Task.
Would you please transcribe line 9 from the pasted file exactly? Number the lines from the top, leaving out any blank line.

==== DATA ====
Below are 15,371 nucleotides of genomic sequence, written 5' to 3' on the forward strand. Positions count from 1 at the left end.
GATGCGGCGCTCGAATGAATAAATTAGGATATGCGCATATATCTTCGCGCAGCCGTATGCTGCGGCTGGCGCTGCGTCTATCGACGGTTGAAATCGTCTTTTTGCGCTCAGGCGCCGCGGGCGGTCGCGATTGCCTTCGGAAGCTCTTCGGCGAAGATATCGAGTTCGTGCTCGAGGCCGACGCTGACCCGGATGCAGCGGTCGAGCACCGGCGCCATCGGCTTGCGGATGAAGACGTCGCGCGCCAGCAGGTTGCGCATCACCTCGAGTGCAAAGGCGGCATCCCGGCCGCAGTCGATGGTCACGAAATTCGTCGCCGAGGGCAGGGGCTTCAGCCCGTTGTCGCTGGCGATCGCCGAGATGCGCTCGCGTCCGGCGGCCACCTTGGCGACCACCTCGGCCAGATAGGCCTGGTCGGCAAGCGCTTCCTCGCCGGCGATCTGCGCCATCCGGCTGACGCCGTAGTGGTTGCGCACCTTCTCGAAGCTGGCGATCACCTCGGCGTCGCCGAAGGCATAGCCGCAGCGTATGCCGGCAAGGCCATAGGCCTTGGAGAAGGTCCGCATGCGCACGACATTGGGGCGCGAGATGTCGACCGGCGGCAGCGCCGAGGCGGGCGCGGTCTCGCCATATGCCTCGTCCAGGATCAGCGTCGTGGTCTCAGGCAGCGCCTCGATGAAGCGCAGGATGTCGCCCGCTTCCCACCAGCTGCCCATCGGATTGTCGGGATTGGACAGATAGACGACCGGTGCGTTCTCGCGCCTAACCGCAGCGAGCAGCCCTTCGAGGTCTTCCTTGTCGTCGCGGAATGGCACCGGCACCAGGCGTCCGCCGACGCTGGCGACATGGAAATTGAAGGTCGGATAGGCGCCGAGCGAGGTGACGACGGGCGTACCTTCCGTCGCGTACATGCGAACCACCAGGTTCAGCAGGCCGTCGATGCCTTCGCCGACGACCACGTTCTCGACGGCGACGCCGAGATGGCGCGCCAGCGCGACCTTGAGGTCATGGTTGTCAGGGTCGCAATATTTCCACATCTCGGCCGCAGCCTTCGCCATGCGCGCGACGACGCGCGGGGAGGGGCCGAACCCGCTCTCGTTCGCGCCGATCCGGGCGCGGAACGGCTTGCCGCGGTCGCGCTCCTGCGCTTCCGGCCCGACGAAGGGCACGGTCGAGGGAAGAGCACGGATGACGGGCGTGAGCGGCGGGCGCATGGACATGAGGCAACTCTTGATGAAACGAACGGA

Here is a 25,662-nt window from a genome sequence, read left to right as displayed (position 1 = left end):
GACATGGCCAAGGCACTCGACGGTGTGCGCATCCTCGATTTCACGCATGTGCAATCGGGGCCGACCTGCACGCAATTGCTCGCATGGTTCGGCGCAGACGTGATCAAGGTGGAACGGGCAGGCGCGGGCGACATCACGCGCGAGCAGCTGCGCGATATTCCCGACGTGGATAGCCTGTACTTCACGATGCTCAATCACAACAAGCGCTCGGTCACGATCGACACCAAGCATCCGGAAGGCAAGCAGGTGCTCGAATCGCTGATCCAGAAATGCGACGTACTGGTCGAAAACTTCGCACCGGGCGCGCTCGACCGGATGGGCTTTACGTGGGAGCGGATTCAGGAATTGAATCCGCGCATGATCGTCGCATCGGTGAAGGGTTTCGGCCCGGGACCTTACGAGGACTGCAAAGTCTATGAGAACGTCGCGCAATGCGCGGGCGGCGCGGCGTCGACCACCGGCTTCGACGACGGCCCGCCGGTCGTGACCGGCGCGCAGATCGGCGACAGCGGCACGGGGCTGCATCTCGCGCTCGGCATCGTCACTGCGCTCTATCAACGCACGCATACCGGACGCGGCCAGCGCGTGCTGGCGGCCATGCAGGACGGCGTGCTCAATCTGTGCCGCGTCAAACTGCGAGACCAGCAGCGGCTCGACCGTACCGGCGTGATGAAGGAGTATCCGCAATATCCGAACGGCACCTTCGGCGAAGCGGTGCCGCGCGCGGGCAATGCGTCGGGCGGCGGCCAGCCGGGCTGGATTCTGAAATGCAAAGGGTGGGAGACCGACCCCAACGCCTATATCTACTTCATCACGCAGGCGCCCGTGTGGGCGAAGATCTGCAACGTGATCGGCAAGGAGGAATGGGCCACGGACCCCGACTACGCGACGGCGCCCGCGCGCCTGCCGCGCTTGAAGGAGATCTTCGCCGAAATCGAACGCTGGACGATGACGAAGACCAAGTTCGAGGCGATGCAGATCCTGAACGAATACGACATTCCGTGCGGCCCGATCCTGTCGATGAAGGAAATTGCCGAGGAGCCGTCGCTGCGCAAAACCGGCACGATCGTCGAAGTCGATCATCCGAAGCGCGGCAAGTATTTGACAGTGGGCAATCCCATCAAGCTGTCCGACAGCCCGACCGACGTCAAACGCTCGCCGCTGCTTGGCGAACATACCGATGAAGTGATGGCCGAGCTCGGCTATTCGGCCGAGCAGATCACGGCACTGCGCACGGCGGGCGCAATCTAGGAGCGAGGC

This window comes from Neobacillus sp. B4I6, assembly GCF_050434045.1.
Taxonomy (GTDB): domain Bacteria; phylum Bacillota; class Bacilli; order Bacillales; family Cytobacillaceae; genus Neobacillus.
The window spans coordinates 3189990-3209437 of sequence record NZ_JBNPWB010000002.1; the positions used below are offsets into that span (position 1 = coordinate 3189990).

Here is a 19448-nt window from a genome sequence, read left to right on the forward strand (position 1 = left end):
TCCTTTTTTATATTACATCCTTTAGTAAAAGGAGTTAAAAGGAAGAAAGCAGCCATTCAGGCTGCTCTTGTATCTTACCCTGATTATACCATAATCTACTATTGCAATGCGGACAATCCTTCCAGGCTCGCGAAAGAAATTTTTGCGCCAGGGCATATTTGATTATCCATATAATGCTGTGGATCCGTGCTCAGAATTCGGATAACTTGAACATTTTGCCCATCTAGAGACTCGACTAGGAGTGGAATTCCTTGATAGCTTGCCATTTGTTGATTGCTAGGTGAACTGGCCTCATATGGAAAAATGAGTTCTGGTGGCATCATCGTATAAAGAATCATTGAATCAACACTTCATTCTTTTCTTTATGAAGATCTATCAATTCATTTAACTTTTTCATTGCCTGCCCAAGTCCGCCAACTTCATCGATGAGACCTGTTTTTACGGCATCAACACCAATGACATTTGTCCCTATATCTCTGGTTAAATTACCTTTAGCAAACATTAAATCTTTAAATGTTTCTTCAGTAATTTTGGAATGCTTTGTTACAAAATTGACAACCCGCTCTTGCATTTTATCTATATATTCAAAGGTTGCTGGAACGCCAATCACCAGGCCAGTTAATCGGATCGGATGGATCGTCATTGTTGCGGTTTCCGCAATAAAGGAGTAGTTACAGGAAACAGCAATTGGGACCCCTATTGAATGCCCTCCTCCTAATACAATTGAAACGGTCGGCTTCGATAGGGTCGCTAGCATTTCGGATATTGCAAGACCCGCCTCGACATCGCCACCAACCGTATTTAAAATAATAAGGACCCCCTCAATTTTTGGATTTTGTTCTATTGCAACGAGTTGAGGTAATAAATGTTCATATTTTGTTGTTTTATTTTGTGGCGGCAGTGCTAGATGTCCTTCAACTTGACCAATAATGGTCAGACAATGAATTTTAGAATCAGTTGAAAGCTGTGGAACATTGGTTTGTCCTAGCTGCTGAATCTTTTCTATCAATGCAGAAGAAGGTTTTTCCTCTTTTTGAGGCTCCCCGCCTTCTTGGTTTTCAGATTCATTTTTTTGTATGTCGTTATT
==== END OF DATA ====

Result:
TCCTTTTTTATATTACATCCTTTAGTAAAAGGAGTTAAAAGGAAGAAAGCAGCCATTCAGGCTGCTCTTGTATCTTACCCTGATTATACCATAATCTACTATTGCAATGCGGACAATCCTTCCAGGCTCGCGAAAGAAATTTTTGCGCCAGGGCATATTTGATTATCCATATAATGCTGTGGATCCGTGCTCAGAATTCGGATAACTTGAACATTTTGCCCATCTAGAGACTCGACTAGGAGTGGAATTCCTTGATAGCTTGCCATTTGTTGATTGCTAGGTGAACTGGCCTCATATGGAAAAATGAGTTCTGGTGGCATCATCGTATAAAGAATCATTGAATCAACACTTCATTCTTTTCTTTATGAAGATCTATCAATTCATTTAACTTTTTCATTGCCTGCCCAAGTCCGCCAACTTCATCGATGAGACCTGTTTTTACGGCATCAACACCAATGACATTTGTCCCTATATCTCTGGTTAAATTACCTTTAGCAAACATTAAATCTTTAAATGTTTCTTCAGTAATTTTGGAATGCTTTGTTACAAAATTGACAACCCGCTCTTGCATTTTATCTATATATTCAAAGGTTGCTGGAACGCCAATCACCAGGCCAGTTAATCGGATCGGATGGATCGTCATTGTTGCGGTTTCCGCAATAAAGGAGTAGTTACAGGAAACAGCAATTGGGACCCCTATTGAATGCCCTCCTCCTAATACAATTGAAACGGTCGGCTTCGATAGGGTCGCTAGCATTTCGGATATTGCAAGACCCGCCTCGACATCGCCACCAACCGTATTTAAAATAATAAGGACCCCCTCAATTTTTGGATTTTGTTCTATTGCAACGAGTTGAGGTAATAAATGTTCATATTTTGTTGTTTTATTTTGTGGCGGCAGTGCTAGATGTCCTTCAACTTGACCAATAATGGTCAGACAATGAATTTTAGAATCAGTTGAAAGCTGTGGAACATTGGTTTGTCCTAGCTGCTGAATCTTTTCTATCAATGCAGAAGAAGGTTTTTCCTCTTTTTGAGGCTCCCCGCCTTCTTGGTTTTCAGATTCATTTTTTTGTATGTCGTTATT